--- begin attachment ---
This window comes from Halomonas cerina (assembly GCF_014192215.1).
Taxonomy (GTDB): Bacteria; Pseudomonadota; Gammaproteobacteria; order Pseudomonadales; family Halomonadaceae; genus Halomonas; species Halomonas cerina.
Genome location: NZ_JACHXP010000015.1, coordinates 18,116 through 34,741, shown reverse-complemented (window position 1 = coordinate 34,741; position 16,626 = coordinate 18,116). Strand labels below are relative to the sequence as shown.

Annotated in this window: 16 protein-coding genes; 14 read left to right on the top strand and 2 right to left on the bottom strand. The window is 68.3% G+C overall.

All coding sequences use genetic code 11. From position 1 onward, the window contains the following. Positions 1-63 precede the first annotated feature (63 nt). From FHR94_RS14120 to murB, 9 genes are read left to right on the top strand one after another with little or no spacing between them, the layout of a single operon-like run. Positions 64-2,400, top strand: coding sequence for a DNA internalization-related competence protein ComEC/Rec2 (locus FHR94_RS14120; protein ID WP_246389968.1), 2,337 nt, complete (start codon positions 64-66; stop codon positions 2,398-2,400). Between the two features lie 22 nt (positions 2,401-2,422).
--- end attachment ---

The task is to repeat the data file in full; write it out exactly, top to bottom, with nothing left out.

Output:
This window comes from Halomonas cerina (assembly GCF_014192215.1).
Taxonomy (GTDB): Bacteria; Pseudomonadota; Gammaproteobacteria; order Pseudomonadales; family Halomonadaceae; genus Halomonas; species Halomonas cerina.
Genome location: NZ_JACHXP010000015.1, coordinates 18,116 through 34,741, shown reverse-complemented (window position 1 = coordinate 34,741; position 16,626 = coordinate 18,116). Strand labels below are relative to the sequence as shown.

Annotated in this window: 16 protein-coding genes; 14 read left to right on the top strand and 2 right to left on the bottom strand. The window is 68.3% G+C overall.

All coding sequences use genetic code 11. From position 1 onward, the window contains the following. Positions 1-63 precede the first annotated feature (63 nt). From FHR94_RS14120 to murB, 9 genes are read left to right on the top strand one after another with little or no spacing between them, the layout of a single operon-like run. Positions 64-2,400, top strand: coding sequence for a DNA internalization-related competence protein ComEC/Rec2 (locus FHR94_RS14120; protein ID WP_246389968.1), 2,337 nt, complete (start codon positions 64-66; stop codon positions 2,398-2,400). Between the two features lie 22 nt (positions 2,401-2,422).